"YOU KNOW, SOMETIMES GREG AND I DO BUTT HEADS ... THE MEDIKIT ... I DON'T KNOW WHY HE NEEDED 18 ITERATIONS ON THAT."

Drafting a dozen-plus takes on a medikit, an item often represented by a white box adorned with a red cross in genres widely considered more artistically ambitious, might sound excessive, but Foertsch justifies the seemingly obsessive attention to detail. "It's about how an item is going to work, how it's going fit, what makes sense," he says. "There's a lot of back and forth. At some point, the medikit was actually something attached to the outside of the shoulder; at one point it was put in packs. So it's been through a couple of design revisions that caused it to receive a little more effort."

Even more challenging than ensuring users are treated to an eye-pleasing visual cue every time they slap on a band-aid, is creating items that have no context at all within the real world. Foertsch elaborates, "The toughest stuff are things that we don't know what they look like ... things that are hard to quantify. It's not like you can look up a plasma rifle like you can an M16 and go, 'Oh, that's what we're making. For some of the things that have no reference, it's a much more difficult process. We gave everything as much love as we could because a lot of it had no context. So yeah, we spent a lot of time concepting."

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Form meets function, fun, and some frustration

Of course, concepting isn't just about iterating on a design until it looks as cool as possible; it's making it look as cool as possible and functional. Most players hurtling up the sides of structures in search of that perfect sniper perch from behindXCOM's grappling hook will never know the stress the slick little gadget saddled Foertsch's team with. We, on the other hand, won't ever trigger the device without recalling his pained account of its design. "The grappling hook was a total nightmare," he says. "Things that actually add functionally within the game ... it's not so much getting the right asset, but making it work in the game, working with animation. There's a lot of back and forth because these things have to go from the model to the animators to programming to working. Those things take quite a bit of time."

While navigating the design complexities of the grappling hook had Foertsch reaching for his own personal medikit, bringing the beyond-creepy Thin Man to life was far more fun than frustrating. Foertsch cites everything from The Matrix and Men in Black to Signs and Aliens - whose influence is easily identified in the concept of the motion tracker-esque targeting painter - as big screen inspirations, but the menacing humanoid's origins are rooted in a decidedly different cinematic source.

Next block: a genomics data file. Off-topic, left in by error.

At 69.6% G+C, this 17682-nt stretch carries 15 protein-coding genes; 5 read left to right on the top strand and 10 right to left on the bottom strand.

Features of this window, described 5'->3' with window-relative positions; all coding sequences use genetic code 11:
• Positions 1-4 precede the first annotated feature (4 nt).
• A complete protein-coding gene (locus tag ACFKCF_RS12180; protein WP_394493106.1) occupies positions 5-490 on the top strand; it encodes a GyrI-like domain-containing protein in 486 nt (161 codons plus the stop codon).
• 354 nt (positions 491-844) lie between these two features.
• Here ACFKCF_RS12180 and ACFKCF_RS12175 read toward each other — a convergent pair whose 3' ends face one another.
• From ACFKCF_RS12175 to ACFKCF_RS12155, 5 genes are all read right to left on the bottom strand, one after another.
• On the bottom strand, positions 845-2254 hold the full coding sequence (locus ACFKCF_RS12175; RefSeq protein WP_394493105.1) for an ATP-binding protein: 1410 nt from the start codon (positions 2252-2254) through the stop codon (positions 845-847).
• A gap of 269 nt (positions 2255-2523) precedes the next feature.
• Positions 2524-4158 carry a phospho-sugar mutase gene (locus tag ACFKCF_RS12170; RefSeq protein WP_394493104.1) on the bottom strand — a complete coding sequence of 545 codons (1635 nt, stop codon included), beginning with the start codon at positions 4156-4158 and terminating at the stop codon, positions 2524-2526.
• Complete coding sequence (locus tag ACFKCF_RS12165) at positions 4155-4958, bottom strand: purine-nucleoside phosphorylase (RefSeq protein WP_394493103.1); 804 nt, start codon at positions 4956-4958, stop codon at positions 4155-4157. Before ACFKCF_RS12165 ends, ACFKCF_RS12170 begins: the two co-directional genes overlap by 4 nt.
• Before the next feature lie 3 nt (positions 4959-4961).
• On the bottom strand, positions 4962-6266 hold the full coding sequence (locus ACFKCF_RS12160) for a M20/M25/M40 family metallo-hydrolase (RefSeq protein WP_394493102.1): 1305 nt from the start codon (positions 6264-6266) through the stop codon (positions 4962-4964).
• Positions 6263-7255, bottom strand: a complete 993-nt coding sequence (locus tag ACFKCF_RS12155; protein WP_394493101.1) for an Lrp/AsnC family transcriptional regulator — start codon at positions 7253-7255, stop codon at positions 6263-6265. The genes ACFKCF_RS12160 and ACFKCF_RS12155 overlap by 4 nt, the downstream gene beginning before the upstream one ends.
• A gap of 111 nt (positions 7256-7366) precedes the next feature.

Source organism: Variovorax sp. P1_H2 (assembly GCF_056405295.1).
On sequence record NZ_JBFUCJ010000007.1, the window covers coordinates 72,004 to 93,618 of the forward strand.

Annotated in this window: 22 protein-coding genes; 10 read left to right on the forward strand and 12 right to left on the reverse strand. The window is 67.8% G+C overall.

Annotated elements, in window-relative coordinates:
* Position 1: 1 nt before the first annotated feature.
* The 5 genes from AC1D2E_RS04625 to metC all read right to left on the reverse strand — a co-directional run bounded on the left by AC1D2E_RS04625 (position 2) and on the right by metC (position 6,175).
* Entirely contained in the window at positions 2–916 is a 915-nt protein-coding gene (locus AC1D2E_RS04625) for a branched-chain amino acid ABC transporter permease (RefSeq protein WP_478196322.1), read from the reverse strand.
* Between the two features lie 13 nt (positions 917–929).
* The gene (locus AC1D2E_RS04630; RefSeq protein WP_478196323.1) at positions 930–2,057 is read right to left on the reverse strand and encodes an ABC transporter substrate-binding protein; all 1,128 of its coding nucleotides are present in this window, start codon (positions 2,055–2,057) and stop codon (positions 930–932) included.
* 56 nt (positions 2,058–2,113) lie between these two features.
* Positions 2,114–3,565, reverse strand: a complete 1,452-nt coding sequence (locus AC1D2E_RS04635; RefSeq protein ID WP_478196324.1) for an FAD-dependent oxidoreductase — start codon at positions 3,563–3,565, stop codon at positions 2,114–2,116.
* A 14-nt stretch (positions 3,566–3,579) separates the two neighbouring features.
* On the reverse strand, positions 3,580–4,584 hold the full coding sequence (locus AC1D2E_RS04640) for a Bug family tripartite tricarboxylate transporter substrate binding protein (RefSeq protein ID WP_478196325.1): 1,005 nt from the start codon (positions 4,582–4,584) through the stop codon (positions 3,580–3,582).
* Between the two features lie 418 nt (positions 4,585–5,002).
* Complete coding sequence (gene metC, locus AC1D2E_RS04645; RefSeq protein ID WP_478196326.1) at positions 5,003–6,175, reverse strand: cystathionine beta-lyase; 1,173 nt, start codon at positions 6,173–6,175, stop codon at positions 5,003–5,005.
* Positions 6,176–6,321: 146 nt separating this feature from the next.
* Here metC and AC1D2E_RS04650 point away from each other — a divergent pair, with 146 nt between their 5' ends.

"We looked at a lot of stuff, but for the Thin Man we got to the point where ... well ... Raiders of the Lost Ark." More specifically, Foertsch is referring to Arnold Ernst Toht, the bespectacled Nazi whose hand is branded with the Staff of Ra's headpiece; fans of the film will also remember him as the dude who had his face melted from his skull later in the film. Foertsch, evidently excited over the prospect of unleashing this sort of nightmare-conjuring imagery on unsuspecting players, continues, "He's one of the creepiest characters ever in movies ... those round, metal-rimmed glasses, the plastered over hair. We wanted that sort of creepy, semi-natural, but not really natural look for the Thin Man."

Much like the close-knit squaddies thwarting the extraterrestrial threats in his game, Foertsch values teamwork above all else, describing the artists he oversees as "talented and mature." Traits he believes are integral to achieving Firaxis' goal of not only having XCOM ultimately recognized as a "cool strategy game," but more importantly, as a "cool game."

That's really the make-or-break caveat though, and one Foertsch has seen countless other development teams struggle with. "There are lots of great looking shooters that don't have very good gameplay, and there's lots of strategy games that are really cool to play, but don't look very good," he says. "You've got to work with that marriage of design and graphics and come up with something that manages to satisfy everybody. My job is really to figure that out. Hopefully, this time, I did OK."